There were two things that impressed me about my first experience of live, spit-on-the-stage spoken word poetry at the Great Northern Slam: the variety offered by the poems, poets and audience; and the power the audience was given to vote, including them in the competition. The audience and stage alike were filled with people of all ages, and the poems were an equal mix of hilarity and depth.
The poems covered topics from increasingly graphic vegetable innuendoes to nuclear weapons, suicide bombers, and giving blood as a gay man. The atmosphere in Stage 3 of the Northern Stage was welcoming and intimate, where only the electric buzz of stage lights broke the silence of an enraptured audience. An audience who had the power to contribute to an art form once thought entirely for the elite, or coffee-drinking art students.
Poetry is no longer pressed delicately in the pages of a dusty library book.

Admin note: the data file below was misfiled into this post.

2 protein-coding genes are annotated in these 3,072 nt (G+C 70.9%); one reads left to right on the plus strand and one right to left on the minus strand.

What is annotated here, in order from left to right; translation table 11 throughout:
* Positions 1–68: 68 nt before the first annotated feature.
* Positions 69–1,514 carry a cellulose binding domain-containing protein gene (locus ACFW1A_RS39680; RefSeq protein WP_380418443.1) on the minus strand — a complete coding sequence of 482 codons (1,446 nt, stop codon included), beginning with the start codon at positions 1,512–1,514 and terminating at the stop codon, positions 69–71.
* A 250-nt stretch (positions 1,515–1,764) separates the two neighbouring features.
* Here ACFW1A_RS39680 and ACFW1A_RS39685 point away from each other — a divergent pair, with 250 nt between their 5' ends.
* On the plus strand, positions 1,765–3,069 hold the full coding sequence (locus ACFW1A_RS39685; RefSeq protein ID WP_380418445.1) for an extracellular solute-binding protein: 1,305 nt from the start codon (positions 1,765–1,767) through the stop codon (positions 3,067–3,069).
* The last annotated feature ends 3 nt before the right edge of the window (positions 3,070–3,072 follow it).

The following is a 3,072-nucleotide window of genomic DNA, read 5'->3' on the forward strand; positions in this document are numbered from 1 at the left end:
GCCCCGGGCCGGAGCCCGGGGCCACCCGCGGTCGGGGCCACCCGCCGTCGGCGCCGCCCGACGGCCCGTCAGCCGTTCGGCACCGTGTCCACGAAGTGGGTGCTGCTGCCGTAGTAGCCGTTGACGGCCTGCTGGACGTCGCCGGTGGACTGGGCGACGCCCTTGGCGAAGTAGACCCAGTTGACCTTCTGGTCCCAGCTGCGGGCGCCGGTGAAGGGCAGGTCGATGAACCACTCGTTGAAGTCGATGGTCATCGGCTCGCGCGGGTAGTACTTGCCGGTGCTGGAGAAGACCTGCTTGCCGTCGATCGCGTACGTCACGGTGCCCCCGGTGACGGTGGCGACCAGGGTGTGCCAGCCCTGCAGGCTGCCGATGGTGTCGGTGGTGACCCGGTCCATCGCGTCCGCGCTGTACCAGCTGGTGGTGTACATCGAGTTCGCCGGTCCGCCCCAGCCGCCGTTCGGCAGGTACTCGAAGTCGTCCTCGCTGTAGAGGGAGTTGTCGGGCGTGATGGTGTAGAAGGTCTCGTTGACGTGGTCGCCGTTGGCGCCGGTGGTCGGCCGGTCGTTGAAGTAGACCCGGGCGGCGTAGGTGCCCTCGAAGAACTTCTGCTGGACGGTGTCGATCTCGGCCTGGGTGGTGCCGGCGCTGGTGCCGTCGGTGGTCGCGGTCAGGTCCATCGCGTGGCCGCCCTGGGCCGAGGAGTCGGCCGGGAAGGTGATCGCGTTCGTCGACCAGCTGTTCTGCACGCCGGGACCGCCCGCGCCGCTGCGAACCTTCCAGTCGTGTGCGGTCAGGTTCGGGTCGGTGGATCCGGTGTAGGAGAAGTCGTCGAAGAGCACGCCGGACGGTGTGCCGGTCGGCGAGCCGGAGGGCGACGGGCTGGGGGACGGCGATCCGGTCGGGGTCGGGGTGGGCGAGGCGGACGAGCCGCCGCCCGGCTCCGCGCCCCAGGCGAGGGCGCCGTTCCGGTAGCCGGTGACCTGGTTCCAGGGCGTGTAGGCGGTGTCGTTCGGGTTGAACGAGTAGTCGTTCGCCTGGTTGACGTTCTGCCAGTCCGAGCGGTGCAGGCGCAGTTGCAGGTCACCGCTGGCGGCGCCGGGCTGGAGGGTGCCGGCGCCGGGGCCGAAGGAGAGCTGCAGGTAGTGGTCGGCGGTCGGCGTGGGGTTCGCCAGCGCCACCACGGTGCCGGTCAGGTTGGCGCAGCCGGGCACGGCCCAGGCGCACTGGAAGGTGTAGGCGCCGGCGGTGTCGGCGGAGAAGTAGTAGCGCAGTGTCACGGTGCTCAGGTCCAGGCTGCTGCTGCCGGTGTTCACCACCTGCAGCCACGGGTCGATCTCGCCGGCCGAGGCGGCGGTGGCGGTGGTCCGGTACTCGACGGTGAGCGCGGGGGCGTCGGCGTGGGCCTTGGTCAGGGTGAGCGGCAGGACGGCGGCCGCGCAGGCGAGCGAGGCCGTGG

With their response card ‘clicker’, each audience member could either vote for the poet in the blue corner, or the poet in red. The experience was engaging and democratic, although choosing between two poets who each presented their work to you like a lovingly crafted home-made Mother’s Day card was like choosing a favourite child. Nevertheless, each knocked out competitor took their loss with grace. A prime example is Zach Slater, losing to his girlfriend and slam winner Rosie Fleeshman after opening the night with a poem dedicated to her. Their mutual support was reflected by the entire room, who forgave the sweaty, shaky hands –and sometimes voices- of the nervous. Runner-up Chris Bowles’ paid returning guest spot to next year’s slam shows that this is a community that supports each other, and one that you could be a part of.
Choosing between two poets who each presented their work to you like a lovingly crafted home-made Mother’s Day card was like choosing a favourite child.
Poetry is no longer pressed delicately in the pages of a dusty library book. It is live, living, and right on your doorstep. Regardless of if you think you know everything about words or nothing at all, I urge you to witness a slam poetry event for yourself – maybe even next year’s Great Northern Slam. It may turn out to be something fantastic.